Keywords: CNN, visual cortex, encoding models, fMRI
TL;DR: We use a joint model, fit over multiple feature spaces by means of banded ridge regression, to refine the mapping between CNN layers and the visual cortex.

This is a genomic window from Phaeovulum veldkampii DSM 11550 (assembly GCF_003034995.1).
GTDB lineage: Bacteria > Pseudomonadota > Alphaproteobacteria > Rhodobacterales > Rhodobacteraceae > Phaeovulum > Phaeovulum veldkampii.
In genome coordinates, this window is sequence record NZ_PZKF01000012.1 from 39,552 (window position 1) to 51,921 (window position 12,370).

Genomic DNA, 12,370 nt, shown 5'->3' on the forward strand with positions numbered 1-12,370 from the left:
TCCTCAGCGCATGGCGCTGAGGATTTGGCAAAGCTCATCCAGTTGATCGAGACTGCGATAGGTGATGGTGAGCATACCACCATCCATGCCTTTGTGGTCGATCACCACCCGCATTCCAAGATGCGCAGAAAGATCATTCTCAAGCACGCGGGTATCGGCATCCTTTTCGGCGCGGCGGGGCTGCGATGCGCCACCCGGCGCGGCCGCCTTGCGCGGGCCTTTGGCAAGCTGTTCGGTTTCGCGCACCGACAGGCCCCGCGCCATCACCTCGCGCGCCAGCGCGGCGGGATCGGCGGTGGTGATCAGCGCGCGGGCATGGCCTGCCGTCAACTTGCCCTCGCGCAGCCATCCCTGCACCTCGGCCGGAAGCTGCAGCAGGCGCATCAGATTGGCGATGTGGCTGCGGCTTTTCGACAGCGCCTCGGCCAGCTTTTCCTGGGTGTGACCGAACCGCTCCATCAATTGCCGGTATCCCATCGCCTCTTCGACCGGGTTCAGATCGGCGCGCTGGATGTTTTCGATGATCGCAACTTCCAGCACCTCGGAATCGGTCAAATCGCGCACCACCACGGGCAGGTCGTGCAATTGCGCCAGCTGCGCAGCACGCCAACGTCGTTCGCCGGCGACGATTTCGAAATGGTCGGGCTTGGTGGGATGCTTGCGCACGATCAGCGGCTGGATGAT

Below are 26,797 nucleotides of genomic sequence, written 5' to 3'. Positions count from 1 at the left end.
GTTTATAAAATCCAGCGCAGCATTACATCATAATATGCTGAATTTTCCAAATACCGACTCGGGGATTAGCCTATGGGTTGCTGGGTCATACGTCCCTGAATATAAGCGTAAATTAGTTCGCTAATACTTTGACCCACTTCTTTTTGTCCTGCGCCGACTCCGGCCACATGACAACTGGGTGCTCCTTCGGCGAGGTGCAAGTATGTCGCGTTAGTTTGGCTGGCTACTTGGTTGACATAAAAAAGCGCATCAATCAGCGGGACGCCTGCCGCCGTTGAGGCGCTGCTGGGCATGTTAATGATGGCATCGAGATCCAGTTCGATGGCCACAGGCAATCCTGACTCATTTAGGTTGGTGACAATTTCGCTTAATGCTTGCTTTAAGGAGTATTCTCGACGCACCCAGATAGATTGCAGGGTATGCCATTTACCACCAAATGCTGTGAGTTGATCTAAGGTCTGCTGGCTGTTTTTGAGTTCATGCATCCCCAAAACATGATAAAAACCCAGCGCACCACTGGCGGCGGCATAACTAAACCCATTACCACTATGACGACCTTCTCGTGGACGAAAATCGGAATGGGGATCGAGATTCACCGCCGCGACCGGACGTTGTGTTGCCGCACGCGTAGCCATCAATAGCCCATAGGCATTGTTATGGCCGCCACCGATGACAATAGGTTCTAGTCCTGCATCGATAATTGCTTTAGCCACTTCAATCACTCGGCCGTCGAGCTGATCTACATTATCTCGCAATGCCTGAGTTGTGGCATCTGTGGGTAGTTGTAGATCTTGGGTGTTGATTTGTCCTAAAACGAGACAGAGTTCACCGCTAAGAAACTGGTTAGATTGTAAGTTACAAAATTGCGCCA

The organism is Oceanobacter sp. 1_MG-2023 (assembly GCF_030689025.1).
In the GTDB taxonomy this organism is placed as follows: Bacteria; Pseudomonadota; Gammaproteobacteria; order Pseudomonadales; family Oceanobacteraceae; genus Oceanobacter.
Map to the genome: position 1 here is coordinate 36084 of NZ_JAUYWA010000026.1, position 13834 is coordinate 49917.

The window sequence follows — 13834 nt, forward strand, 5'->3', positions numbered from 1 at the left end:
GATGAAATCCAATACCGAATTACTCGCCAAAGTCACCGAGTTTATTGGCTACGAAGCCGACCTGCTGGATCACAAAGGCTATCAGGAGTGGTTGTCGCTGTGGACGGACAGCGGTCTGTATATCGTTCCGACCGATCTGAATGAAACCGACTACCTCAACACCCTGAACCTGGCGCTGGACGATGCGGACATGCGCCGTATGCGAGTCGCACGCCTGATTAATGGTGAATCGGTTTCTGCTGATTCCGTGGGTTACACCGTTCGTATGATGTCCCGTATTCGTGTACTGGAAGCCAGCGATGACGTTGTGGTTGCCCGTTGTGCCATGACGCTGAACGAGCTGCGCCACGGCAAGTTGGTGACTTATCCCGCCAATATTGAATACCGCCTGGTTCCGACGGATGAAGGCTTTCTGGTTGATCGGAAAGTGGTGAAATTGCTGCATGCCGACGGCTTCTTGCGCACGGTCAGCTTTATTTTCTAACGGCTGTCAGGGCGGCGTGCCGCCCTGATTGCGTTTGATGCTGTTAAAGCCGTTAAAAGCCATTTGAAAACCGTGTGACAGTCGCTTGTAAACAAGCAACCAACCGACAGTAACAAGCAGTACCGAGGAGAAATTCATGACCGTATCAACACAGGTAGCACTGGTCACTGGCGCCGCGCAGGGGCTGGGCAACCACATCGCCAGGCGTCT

Abstract: There is increasing interest in understanding similarities and differences between convolutional neural networks (CNNs) and the visual cortex. A common approach is to use some specific layer of a pre-trained CNN as a source of features to predict brain activity recorded during a visual task. Associating each brain region to the best predicting CNN layer reveals a gradual change over the visual cortex. However, this winner-take-all mapping is non-robust, because consecutive CNN layers are strongly correlated and have similar prediction accuracies. Moreover, this mapping is usually performed on static stimuli, which ignores the temporal component of human vision. When the mapping is performed on video stimuli, the features are extracted frame-by-frame and downsampled using an anti-aliasing low-pass filter, which removes high temporal frequencies that could be informative. To address the first issue and improve the non-robust winner-take-all approach, we propose to fit a joint model on all layers simultaneously. The model is fit with banded ridge regression, where a separate regularization hyperparameter is learned for each layer. By performing a selection over layers, this model effectively removes non-predictive or redundant layers and disentangles the contributions of each layer. We show that using a joint model increases prediction accuracy and leads to finer mappings from CNN layers to the visual cortex. To address the second issue and preserve more high frequency information, we propose to filter the features with a set of band-pass filters. We show that using the envelopes of the filtered signals as additional features further increases prediction accuracy.